Sturgeon’s law states that “ninety percent of everything is crap”.
Notwithstanding the debatable verity of the revelation, the fact remains quality content is a rarity.
There are a lot of folks putting in the minimum viable effort, appealing to the least common denominator, or trying to pander to popular sentiment.
This information is adapted from the program’s about page:
American Masters, an award-winning biography series, celebrates our arts and culture. Launched in 1986, the series has set the standard for documentary film profiles, accruing widespread critical acclaim. Awards include 72 Emmy nominations and 28 awards — 10 for Outstanding Non-Fiction Series since 1999 and five for Outstanding Non-Fiction Special — 12 Peabody Awards; three Grammys; an Oscar; two Producers Guild Awards for Outstanding Producer of Non-Fiction Television; and the 2012 IDA Award for Best Continuing Series. Now in its 30th season on PBS, the series is a production of THIRTEEN PRODUCTIONS LLC for WNET and also seen on the WORLD channel.
The series’ individually crafted films reflect the specific attention deserved by American Masters subjects, including such great talents as Arthur Miller (the series’ first subject), Georgia O’Keeffe, James Baldwin, Diego Rivera, Martha Graham, F. Scott Fitzgerald, I.M. Pei, Leonard Bernstein, Sidney Poitier, Judy Garland, John James Audubon, Bob Dylan, Andy Warhol, Johnny Carson, Zora Neale Hurston, Albert Einstein, Rod Serling, Bill T. Jones, Lucille Ball, Paul Simon, Richard Avedon, John Cassavetes, Ella Fitzgerald, Frank Gehry, Woody Guthrie, Jimi Hendrix, Edward Curtis, Julia Child, Walter Cronkite, Woody Allen, and Billie Jean King, as well as influential cultural institutions and eras such as the Actor’s Studio, the Algonquin Round Table, the Negro Ensemble Company, the Juilliard School, 60 Minutes, the Joffrey Ballet, and a century of Chinese American cinematic history in Hollywood Chinese.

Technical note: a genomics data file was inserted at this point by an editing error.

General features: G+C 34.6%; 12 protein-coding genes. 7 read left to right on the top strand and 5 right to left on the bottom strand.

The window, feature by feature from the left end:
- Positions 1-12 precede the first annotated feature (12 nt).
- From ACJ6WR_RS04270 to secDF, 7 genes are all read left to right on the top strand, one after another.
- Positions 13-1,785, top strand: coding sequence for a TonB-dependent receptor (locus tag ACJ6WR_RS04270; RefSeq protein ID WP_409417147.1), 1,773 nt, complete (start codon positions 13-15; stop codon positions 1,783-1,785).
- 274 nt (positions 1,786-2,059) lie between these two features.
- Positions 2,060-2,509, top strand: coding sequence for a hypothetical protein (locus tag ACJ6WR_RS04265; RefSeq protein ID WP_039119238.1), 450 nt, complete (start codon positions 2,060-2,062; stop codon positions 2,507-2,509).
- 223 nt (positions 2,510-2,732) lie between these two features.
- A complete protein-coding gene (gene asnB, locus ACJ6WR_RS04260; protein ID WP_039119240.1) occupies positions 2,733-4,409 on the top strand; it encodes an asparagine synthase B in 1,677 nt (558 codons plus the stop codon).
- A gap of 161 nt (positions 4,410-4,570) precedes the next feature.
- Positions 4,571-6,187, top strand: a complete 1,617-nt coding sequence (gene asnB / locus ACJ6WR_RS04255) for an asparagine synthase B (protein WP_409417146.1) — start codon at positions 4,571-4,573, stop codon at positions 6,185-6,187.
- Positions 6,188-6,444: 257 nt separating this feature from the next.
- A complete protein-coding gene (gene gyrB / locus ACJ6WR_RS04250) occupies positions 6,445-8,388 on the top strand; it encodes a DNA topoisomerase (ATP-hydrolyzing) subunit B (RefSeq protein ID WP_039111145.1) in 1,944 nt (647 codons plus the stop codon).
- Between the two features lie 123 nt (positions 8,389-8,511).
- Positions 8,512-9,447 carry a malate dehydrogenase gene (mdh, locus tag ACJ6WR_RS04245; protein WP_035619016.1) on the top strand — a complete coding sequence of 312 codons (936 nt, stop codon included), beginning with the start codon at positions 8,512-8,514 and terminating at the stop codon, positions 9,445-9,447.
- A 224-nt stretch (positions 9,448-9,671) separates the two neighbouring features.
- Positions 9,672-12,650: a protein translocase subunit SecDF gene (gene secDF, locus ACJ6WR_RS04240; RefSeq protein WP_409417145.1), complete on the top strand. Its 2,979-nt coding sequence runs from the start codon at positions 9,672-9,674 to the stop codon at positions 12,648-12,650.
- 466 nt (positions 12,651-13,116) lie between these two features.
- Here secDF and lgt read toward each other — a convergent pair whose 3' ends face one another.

Praise for the program:
American Masters has produced an exceptional library, bringing unique originality and perspective to illuminate the creative journeys of our most enduring writers, musicians, visual and performing artists, dramatists, filmmakers and those who have left an indelible impression on our cultural landscape. Balancing a broad and diverse cast of characters and artistic approaches, while preserving historical authenticity and intellectual integrity, these portraits reveal the style and substance of each subject. The series entered its 28th season on PBS in 2014 beginning with Salinger — the series’ 200th episode.
One of the most durable and worthwhile jewels in public television’s crown. — TV Worth Watching
When it comes to biography, no one’s doing it better than American Masters. — Wall Street Journal
It’s like the Pulitzer for this business. — Don Hewitt
…one of the greatest cultural storytelling franchises in American life. — The Baltimore Sun
…the kind of PBS program even a die-hard congressional critic of PBS can love. — Variety
The film I am most interested in checking out in the near future is Maya Angelou: And Still I Rise. It is highlighted on the Peabody homepage, and the entire film is available for free on PBS’s website. It’s proven to be a great show, premiering to critical acclaim at the 2016 Sundance Film Festival, winning the Audience Award at AFI Docs, and being featured at notable film festivals worldwide, including Full Frame, Sheffield, IDFA and Seattle. Altogether, it earned 17 awards on three continents and has been nominated for an NAACP Image Award.